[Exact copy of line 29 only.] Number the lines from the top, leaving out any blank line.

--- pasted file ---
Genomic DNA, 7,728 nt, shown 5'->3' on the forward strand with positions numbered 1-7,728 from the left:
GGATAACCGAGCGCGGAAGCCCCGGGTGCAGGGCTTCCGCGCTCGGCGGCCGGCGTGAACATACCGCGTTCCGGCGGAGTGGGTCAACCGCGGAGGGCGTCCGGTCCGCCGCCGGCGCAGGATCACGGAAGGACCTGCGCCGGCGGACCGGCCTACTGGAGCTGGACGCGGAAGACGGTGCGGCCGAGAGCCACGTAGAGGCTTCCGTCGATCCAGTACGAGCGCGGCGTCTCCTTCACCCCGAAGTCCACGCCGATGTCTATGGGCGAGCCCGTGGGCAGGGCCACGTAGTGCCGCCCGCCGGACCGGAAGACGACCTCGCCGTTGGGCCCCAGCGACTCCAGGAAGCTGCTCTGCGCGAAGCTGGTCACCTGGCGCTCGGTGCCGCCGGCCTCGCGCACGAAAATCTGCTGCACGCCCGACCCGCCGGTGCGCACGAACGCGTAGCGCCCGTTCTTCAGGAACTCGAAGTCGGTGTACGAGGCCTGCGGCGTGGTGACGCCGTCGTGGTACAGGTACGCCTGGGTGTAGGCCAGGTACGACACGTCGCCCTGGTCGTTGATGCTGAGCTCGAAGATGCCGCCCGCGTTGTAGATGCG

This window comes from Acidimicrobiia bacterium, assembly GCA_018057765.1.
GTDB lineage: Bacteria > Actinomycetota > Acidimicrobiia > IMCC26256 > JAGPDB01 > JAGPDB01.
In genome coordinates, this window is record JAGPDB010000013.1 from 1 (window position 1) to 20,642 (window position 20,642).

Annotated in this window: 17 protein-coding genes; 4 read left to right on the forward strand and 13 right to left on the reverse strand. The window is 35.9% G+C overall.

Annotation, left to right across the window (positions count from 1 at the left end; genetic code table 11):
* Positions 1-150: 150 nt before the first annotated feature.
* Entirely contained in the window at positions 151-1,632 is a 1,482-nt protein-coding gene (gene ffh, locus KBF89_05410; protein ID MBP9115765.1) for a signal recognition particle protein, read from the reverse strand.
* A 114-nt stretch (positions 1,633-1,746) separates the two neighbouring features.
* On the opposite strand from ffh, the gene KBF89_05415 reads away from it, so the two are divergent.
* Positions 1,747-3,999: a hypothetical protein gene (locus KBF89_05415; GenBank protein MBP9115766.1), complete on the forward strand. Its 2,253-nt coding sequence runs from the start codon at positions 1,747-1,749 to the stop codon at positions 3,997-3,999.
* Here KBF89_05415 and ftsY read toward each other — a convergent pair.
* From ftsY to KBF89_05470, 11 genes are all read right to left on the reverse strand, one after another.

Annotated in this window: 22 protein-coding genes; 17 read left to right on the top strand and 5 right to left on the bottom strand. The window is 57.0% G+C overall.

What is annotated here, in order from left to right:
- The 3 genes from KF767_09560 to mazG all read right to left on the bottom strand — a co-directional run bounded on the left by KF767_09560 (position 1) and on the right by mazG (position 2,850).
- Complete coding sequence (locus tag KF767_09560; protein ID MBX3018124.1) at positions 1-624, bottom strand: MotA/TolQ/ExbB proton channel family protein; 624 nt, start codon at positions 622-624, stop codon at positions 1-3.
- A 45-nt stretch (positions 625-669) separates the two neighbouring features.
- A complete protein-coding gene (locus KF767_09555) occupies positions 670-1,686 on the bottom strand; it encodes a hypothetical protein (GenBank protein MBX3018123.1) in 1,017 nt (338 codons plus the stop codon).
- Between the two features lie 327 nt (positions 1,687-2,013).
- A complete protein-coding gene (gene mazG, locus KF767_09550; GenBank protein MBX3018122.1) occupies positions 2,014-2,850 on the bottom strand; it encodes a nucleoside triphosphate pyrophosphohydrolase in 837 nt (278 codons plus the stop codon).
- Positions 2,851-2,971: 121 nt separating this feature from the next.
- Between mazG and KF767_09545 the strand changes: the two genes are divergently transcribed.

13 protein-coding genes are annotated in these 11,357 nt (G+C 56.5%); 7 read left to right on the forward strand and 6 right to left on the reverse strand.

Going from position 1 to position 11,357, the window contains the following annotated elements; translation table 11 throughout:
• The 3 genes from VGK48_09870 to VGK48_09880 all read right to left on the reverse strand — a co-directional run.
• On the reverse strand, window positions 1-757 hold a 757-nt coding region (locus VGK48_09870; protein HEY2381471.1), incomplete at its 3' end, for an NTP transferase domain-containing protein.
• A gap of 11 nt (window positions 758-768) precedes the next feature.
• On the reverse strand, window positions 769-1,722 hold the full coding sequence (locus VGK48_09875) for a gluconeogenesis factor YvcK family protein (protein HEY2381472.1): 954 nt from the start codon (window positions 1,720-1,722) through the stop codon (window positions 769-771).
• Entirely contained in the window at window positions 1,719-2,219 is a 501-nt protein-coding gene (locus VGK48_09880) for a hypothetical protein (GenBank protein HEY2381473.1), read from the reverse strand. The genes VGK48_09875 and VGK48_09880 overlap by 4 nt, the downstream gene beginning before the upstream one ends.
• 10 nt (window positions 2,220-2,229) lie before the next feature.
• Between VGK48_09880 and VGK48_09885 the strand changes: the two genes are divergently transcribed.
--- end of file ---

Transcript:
• A gap of 11 nt (window positions 758-768) precedes the next feature.